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Monday, May 29, 2017

Canadian flyers to get bill of rights; ban on 'bumping'



   Canada column for Sunday, May 28/17

   THE CANADIAN REPORT
   (c) By Jim Fox

   Canadian flyers will be getting their own bill of rights from the government that will end the practise of “bumping” people against their will.
   Bumping has been the subject of ugly scenes recently on several U.S. airlines and will be part of the changes expected to become law next year.
   Even before that happens, Transport Minister Marc Garneau wants the country’s airlines to live up to the spirit of its bill.
   He has called on airline executives to voluntarily stop removing passengers from full flights against their will and to ensure that children can be seated next to a parent at no extra cost.
   The bill would set minimum levels of compensation for people who voluntarily agree to be bumped.
   It would also make airlines establish clear standards of treatment and compensation for circumstances such as lost or damaged luggage, delays while sitting on the tarmac and other non-weather related issues.
   The amendments would raise the cap on foreign ownership in airlines and require railways to install voice and video recorders in locomotives.

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   The federal Conservative Party’s interim leader Rona Ambrose is quitting politics to join a Washington “think tank.”
   In seeking a “new chapter in my life,” Ambrose said she will resign her position as an Alberta Member of Parliament at the start of the summer break.
   Her announcement comes as the Conservatives are choosing a new leader this weekend.
   She will become a visiting fellow at the Canada Institute of the Wilson Center, a Washington, D.C. public policy organization.
   Among her initiatives are to bring Canadian and America officials together to explore issues relating to the North American economy.

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   News in brief:
   - Canada has announced plans to host the G7 summit next year in Charlevoix, Quebec. As the current summit of world leaders winds up in Sicily, Prime Minister Justin Trudeau is looking at inclusive growth and gender equality as major themes next year. Canada has hosted the event in Montebello, Quebec in 1981; Halifax, 1995; Alberta’s Kananaskis Country, 2002; and Huntsville, Ontario in 2010.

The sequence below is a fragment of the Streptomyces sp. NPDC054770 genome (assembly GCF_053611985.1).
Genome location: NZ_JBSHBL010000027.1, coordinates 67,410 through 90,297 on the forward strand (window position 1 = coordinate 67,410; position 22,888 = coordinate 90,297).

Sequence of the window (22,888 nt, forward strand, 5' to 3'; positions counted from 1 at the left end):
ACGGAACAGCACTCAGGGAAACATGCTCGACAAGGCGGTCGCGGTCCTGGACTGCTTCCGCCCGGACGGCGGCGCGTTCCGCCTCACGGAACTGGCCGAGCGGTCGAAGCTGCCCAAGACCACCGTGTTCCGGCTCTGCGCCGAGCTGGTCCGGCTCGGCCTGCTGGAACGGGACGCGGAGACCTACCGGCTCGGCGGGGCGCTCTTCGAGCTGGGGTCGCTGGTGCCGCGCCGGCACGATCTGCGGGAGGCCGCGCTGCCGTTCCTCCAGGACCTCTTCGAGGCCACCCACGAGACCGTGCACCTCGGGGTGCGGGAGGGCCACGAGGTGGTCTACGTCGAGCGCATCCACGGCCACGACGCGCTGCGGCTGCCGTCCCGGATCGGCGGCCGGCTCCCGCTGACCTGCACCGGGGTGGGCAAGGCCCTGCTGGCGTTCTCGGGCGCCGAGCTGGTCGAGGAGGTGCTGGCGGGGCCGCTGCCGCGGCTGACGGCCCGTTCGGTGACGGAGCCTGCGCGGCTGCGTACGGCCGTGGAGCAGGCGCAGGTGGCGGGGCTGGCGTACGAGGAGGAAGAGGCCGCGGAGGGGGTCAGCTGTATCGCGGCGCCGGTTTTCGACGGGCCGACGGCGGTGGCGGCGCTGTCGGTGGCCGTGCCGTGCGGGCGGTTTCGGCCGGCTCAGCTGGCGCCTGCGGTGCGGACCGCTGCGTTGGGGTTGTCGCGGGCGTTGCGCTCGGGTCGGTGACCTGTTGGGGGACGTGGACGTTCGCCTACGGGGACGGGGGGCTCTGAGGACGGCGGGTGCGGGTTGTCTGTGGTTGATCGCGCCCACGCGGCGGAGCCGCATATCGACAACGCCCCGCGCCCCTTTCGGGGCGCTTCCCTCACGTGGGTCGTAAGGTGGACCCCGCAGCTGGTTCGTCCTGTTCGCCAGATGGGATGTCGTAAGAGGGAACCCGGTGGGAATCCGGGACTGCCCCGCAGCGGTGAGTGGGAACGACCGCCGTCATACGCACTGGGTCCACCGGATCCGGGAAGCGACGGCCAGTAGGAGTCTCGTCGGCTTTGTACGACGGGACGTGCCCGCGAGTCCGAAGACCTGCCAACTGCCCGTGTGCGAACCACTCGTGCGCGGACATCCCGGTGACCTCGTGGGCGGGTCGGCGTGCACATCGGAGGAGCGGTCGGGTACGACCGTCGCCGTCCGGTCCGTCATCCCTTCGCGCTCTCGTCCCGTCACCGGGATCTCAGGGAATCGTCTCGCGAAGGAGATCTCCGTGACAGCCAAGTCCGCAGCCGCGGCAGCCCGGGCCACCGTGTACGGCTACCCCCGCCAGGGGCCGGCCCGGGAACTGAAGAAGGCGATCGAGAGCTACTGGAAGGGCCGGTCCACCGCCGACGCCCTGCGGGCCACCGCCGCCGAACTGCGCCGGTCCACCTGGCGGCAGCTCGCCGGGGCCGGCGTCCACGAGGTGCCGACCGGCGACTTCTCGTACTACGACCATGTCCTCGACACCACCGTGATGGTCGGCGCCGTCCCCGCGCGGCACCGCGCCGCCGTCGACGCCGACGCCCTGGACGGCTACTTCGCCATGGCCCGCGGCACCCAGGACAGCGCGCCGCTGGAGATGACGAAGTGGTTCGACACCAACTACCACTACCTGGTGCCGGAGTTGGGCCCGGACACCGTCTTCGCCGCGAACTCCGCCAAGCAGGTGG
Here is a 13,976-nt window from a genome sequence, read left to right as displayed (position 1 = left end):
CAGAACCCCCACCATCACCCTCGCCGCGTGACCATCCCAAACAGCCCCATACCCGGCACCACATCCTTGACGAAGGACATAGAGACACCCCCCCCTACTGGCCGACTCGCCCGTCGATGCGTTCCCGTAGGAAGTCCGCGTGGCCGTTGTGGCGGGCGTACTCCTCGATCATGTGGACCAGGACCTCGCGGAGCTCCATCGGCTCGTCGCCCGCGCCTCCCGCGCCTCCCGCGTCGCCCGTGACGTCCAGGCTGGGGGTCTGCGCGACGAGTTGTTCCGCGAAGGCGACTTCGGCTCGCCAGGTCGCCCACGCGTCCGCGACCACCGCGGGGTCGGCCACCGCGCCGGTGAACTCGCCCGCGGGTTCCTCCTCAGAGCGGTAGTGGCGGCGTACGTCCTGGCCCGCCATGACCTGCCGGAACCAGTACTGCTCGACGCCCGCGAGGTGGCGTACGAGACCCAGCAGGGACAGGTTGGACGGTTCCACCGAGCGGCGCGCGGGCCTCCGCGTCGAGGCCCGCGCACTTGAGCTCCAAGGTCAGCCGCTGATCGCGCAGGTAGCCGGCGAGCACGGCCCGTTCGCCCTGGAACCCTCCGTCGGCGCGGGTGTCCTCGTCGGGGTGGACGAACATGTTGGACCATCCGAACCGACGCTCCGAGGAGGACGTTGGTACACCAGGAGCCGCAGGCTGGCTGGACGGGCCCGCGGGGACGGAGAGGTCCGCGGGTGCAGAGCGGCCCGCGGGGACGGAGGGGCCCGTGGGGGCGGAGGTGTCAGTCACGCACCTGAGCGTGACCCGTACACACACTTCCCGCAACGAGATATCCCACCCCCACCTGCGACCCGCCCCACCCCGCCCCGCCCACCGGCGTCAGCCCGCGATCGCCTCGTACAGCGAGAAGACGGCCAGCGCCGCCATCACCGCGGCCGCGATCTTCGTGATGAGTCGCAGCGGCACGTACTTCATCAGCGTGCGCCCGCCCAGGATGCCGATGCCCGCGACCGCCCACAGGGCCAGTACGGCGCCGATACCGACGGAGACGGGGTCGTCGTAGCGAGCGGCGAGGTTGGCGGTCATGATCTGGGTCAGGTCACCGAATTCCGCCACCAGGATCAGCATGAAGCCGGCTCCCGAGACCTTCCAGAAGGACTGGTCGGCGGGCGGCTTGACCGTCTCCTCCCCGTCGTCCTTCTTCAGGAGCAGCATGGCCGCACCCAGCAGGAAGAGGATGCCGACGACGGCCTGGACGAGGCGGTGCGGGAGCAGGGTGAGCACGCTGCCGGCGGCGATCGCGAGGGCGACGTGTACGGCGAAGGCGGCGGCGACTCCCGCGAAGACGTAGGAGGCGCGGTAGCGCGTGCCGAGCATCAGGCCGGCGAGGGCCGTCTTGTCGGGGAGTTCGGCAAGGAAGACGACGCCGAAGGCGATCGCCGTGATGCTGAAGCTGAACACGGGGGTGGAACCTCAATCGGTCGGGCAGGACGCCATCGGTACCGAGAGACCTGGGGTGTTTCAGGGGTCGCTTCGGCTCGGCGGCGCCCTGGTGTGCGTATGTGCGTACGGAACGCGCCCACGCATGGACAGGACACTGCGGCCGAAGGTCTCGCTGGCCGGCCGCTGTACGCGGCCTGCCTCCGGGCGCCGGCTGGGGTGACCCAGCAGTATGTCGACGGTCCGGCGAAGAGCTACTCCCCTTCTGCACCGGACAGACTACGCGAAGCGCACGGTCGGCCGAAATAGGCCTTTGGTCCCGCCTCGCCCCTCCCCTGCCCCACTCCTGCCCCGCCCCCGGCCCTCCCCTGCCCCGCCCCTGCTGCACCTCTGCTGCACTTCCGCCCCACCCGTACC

- The big banks are reporting huge second-quarter earnings, led by $2.81 billion in net income for the Royal Bank. Second-largest Toronto-Dominion had strong retail and investment business for $2.5 billion while the CIBC’s earnings reached $1.05 billion for the three-month period. Banks benefitted from high account balances in personal checking accounts and growth in commercial loans and deposits.

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   Facts and figures:
   Canada’s dollar has advanced to 74.27 cents U.S. as the U.S. dollar is lower at $1.346 Canadian, before exchange fees.
   The Bank of Canada’s key interest rate is steady at 0.5 percent while the prime-lending rate is 2.7 percent.
   Stock markets are mixed, with the Toronto exchange index down at 15,409 points while the TSX Venture index is up at 805 points.
   The average price for gas in Canada is higher at $1.128 a liter or $4.28 (Canadian) for a U.S. gallon.
   Lotto 6/49: (May 24) 3, 5, 9, 22, 37 and 46; bonus 10. (May 20) 5, 8, 10, 20, 33 and 34; bonus 45. Lotto Max: (May 19) 8, 11, 18, 25, 34, 35 and 38; bonus 44.

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   Regional briefs:
   - Cecile and Annette Dionne, last surviving sisters of the famous Dionne quintuplets, are marking their 83rd birthdays on Sunday. Their wishes include seeking consistent funding for their soon-to-be-relocated log cabin birthplace in North Bay, Ontario and to see Canada do more to prevent child abuse. They became a public sensation with their birth in 1934 near Corbeil, Ontario.
   - A painting by the late folk artist Maud Lewis of Nova Scotia has sold for $45,000, almost three times its estimated price. It was discovered at a New Hamburg, Ontario thrift store run by the Mennonite Central Committee. The “Portrait of Eddie Barnes and Ed Murphy, Lobster Fishermen” and was among paintings the woman sold for only several dollars from her home.

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Jim Fox can be reached at canadareport@hotmail.com

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